Download standard operating procedures templates here.

1.4 Why are Standard Operating Procedures important?

SOPs provide reliable direction when performing a commonly-repeated task.

For example?

Ever tried to assemble a set of shelves?

At some point, you’ll look at the instructions manual to see how it fits together. Maybe you don’t read it line by line, but you look at it now and then for direction.

Actually, even if you don’t read it, you can look at the diagrams. The point is that, with the manual, you have some frame of reference.

SOPs offer the same benefit.

That’s the benefit of having a written set of procedures. You can see how it is supposed to fit together. When you get lost, you can read, line by line, each instruction.

1.5 Why Write Standard Operating Procedures?

If you work in any environment where staff need to follow instructions, you should write up a set of procedures.

The lack of standard operating procedures means that each employee will interpret how to perform the task as they understand it.

While this might works, it also means that staff will take more time that necessary to complete a task. Likewise, if they skip a step – and still complete the task – they might think it has been completed correctly. Only later will the error arise.

1.5.1  Standard operating procedures in lab work

The importance of standard operating procedures in laboratory work is that it gives staff a set of instructions, a checklist to follow, which improves the quality of the final product.

Indeed, the benefits of sops in pharmacy is that you avoid rework and deliver a faster, more reliable product. It’s also more compliant.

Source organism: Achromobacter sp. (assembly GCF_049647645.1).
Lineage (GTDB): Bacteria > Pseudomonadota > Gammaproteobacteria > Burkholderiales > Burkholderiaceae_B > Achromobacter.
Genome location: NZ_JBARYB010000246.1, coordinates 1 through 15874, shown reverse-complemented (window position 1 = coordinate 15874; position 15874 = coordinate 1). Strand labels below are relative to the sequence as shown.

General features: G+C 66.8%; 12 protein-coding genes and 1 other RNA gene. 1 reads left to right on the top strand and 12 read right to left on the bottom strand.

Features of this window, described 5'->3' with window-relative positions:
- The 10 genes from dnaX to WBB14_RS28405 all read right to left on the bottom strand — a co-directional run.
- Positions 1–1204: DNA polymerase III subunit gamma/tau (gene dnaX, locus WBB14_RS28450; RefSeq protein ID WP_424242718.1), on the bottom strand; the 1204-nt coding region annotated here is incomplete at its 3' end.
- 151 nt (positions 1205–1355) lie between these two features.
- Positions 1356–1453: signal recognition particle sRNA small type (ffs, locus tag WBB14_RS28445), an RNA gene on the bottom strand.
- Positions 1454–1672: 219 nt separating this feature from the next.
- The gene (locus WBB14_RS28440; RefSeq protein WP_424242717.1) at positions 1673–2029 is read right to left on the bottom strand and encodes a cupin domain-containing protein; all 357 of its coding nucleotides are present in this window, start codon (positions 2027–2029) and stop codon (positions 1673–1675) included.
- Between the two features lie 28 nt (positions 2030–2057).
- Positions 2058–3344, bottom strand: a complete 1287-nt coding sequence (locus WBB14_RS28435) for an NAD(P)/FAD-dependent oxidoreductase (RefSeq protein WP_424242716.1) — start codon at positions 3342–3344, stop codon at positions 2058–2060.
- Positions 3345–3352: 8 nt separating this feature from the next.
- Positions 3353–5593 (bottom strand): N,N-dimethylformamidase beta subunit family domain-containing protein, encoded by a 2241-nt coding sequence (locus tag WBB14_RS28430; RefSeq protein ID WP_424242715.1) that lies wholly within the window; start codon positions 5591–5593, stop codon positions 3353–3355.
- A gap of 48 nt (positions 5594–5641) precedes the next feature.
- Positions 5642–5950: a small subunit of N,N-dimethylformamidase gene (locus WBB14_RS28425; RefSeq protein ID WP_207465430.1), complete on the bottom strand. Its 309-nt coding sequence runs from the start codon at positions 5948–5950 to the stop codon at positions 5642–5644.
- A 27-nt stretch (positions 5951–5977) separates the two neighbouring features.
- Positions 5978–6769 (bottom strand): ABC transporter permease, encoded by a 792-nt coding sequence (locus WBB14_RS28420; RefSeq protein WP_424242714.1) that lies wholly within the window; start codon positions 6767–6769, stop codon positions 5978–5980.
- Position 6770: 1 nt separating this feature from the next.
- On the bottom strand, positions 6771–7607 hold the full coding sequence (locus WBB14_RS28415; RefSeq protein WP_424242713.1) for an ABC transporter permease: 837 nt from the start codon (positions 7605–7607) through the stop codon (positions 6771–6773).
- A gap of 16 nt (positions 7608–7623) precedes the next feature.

1.5.2  I don’t have time to write a standard operating procedure

Yes, it takes time to write standard operating procedures but it pays off in the long run.

High quality SOPs improve the quality of the deliverable and allow you to quickly identify errors or omissions in the product development lifecycle.

1.6 What are the pros and cons of SOPs?

The benefits of a SOP is that it reduces effort, improves credibility, and ensures a quality product.

Develop SOPs to minimize deviations, promote quality by consistently implementing a procedure, and indicate compliance. Likewise, use SOPs to minimize miscommunications and address safety concerns.

Finally, quality inspectors can use SOPs as checklists to audit procedures.

1.7 SOP Writing Guidelines

What writing style should you use to write a SOP?

Use the following guidelines to write standard operating procedures:

1.7.1  Purpose

Introduce the purpose of the standard operating procedure. What will the reader have achieved after they have completed this task.